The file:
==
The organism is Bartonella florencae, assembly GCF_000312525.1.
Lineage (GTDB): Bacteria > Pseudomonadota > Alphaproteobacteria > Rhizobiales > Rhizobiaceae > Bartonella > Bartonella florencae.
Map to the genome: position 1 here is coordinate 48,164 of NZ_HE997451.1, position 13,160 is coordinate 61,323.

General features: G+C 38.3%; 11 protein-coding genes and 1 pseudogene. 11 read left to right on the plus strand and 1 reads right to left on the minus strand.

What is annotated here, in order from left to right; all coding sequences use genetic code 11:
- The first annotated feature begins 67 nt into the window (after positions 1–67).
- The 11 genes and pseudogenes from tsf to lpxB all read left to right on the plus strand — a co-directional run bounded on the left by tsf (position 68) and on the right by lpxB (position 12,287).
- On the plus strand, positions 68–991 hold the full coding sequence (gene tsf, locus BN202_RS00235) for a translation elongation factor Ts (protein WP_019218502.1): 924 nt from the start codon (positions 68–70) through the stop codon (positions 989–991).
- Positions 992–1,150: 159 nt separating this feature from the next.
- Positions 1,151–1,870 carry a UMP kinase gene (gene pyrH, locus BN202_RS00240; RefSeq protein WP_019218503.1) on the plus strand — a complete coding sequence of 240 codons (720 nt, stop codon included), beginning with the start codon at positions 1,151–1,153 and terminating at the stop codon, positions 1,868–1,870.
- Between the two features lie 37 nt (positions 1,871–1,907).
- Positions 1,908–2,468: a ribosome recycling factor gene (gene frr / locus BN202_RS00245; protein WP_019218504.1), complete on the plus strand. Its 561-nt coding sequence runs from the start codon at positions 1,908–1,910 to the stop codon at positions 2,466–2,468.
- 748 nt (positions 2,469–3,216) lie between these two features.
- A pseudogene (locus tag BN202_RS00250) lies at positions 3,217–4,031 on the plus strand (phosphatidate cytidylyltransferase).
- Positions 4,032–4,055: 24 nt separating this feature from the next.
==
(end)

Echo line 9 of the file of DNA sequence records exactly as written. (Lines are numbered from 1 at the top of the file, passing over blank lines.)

- Positions 992–1,150: 159 nt separating this feature from the next.